Attend PMQs (Prime Minister’s Questions)

Address:
, Parliament Square, Westminster, London 51.499437 -0.124738
Dates & Time:
Every Wednesday, from 12 noon to 12:30 PM
Note: Parliament doesn't sit during the 1st week of Jan, middle two weeks of Feb, last week of May, 1st, 3rd and 4th week of June, last week of July, all of Aug, 2nd half of Sept, 1st half of Oct, 2nd week of Nov, and last two weeks of Dec
Tickets & Cost:
Free for UK residents, but you need to write to your local MP for a ticket (you may have to wait up to four months for a spot)
Non-ticket holders and overseas residents can try and queue up at the visitor entrance from 11.30 AM, and hope that some of the day's tickets go unclaimed (but you will need to be extremely lucky to get one)
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Minicabs:
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Buses:
The following bus routes go near Houses of Parliament: 11, 24, 148, 211
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Trains:
The best London underground train station to visit Houses of Parliament is Westminster
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Disclaimer: London Drum has no association with Houses of Parliament. Whilst we make every effort to ensure the event information is accurate, talks in London are sometimes cancelled or amended without us being notified. You should always reconfirm the talk with Houses of Parliament before making plans

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Read The London Craig blog> Read Craig’s review  I’ve tried this event myself. Check out my London blog for a full review, with photos and a video.  Ask me a question about this event

The best time to watch a debate in the House of Parliament is on at 12 noon on a Wednesday, because that's when the Prime Minister gets grilled by the opposition.

The atmosphere is usually pretty raucous, especially during the first ten minutes when the Leaders of the Opposition get to their feet to ask their questions. Commentators have often likened PMQs to a bear pit, or a 6th-form debating society, and first-time visitors are always surprised by how many digs and insults fly across the chamber. Craig has attended PMQs himself, and the barracking that drifts up to the public gallery with all the MPs yaying and naying and waving their hands about is electrifying. The Speaker of the House is forced to interject every few minutes just to calm both sides down.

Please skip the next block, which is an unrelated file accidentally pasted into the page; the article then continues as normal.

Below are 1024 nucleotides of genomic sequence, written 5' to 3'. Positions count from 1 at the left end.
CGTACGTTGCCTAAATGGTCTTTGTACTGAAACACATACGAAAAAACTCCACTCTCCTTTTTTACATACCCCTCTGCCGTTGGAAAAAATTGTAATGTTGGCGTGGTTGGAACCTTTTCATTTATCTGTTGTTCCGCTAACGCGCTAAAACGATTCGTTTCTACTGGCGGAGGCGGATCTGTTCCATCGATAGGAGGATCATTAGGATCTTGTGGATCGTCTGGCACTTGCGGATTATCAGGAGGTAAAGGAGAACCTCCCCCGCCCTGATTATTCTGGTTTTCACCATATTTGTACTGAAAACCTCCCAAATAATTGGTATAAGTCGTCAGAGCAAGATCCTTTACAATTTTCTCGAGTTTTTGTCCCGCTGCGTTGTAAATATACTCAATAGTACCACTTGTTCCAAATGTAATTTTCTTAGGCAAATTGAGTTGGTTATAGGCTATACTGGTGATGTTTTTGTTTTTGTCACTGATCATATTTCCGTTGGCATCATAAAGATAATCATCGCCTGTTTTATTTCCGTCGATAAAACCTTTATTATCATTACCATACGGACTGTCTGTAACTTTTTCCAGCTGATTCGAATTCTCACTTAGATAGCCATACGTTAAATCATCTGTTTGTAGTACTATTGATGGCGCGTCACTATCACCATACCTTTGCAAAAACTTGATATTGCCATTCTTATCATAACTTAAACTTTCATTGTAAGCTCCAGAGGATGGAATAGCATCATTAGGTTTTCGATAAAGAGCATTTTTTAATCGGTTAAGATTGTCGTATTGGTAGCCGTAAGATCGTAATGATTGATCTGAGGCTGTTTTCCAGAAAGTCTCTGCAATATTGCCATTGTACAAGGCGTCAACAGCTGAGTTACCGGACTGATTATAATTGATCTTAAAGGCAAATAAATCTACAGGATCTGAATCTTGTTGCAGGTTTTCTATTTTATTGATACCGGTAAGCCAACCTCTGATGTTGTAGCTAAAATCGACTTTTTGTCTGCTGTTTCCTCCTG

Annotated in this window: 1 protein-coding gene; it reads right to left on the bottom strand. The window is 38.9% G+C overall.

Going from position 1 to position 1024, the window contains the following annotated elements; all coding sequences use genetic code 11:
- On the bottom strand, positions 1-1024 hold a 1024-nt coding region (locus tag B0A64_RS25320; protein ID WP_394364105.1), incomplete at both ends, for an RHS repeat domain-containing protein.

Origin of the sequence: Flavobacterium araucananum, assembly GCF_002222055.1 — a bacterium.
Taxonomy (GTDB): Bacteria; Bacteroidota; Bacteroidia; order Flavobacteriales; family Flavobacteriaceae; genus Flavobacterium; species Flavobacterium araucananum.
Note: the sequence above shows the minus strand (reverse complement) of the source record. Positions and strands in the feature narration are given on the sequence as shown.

Note: Whilst the event is free to attend, you still have to get hold of a ticket beforehand by writing to your local MP. If you don't know who your MP is then you can look it up here. They only hold PMQs once a week, and there aren't many seats inside the chamber, so don't expect to get a ticket for the next few weeks. When Craig wrote his letter to his MP he ended up getting a spot three months later -- that's how much advance planning you need to do.

If you're an overseas tourist then you obviously won't have a local MP, so there's no way of getting a ticket, but you can still try and queue up outside the Cromwell Green Visitor Entrance and hope that some of that day's tickets go unclaimed (opposite the back end of Westminster Abbey). If you wait there from 11.30 AM, and cross your fingers (and toes), then maybe you'll get lucky. But if truth be told it's highly unlikely. You may find it easier to attend a normal debate in the House of Commons instead, where no such restrictions apply.

Make sure you read Craig's review of Prime Minister's Questions before you go, to get a sense of the rowdy atmosphere inside the chamber when it all kicks off. He also explains in detail what you have to do to get a ticket, and where you have to wait on the day. Feel free to ask him some questions about PMQs. You might like to read his House of Commons review as well, which describes a debate without the Prime Minister. His House of Lords review is also worth a look.

If you enjoy watching political ding-dong battles then Craig also recommends a visit to Mayor's Question Time at City Hall. The Common Council at Guildhall is also worth a try (although it's rather sedate compared to PMQs!). Or how about spending Sunday lunchtime at Speakers' Corner, to watch the public have a go?

 

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